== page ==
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Waitsfield's sidewalk project has had its fair share of complications and other issues, including the fact that the sidewalk was planned where utility poles were planted.
Most recently Waitsfield town administrator Valerie Capels was told that the town's long-approved plans to plant 31 street trees from Irasville through Waitsfield Village was being denied by VTrans because the agency of transportation has a policy of not planting trees in its right of way.
Never mind that the trees were included in every version of the plans, which VTrans had approved multiple times before and after the project went out to bid.
Never mind that the contractor had already purchased the trees.
Never mind, as Capels pointed out to every state official, functionary, representative, commissioner or agent she could find, that this VTrans right-of-way policy was in direct conflict with the VTrans Bicycle and Pedestrian Facilities Planning and Design Manual which specifically states that street trees calm traffic and improve safety.
When Capels encountered resistance from state officials, she pushed back and she pushed harder and ultimately was able to get VTrans back at the table and work a compromise that got most – but not all – of the trees planted as planned, and some of them planted where not initially planned but still where they would create the desirable (and traffic calming) street tree canopy.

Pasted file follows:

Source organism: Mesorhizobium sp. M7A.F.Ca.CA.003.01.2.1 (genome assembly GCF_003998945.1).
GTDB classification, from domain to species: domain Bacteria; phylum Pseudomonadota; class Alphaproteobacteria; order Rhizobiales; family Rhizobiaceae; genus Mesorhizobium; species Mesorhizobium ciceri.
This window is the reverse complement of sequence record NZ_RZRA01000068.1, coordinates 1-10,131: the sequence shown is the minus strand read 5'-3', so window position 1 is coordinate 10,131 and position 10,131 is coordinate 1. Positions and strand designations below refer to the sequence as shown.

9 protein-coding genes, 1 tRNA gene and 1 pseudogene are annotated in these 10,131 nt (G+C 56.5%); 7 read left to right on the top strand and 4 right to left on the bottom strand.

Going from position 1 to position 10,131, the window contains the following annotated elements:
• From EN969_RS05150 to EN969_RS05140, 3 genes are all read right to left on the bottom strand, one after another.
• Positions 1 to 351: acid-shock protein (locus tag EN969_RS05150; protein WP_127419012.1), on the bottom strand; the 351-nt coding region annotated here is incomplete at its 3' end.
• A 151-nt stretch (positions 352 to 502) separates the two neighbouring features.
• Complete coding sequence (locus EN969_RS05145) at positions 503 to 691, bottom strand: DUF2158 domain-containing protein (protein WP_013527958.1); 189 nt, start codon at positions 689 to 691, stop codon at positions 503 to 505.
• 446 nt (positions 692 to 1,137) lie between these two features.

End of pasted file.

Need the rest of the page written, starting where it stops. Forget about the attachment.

Her persistence resulted in Vermont Deputy Secretary of Transportation Sue Minter acknowledging the discrepancy between agency policies that encourage street trees and those that disallow them in the state's right of way. Minter also said, via email, that she'd be initiating a work group to develop a clearer policy on street trees in village settings.
Most of the trees have now been planted and they look great and will only get better with time. Hats off to Capels for standing up for Waitsfield's trees and not taking no (or no trees) for an answer.
That kind of advocacy for doing the right thing is invaluable.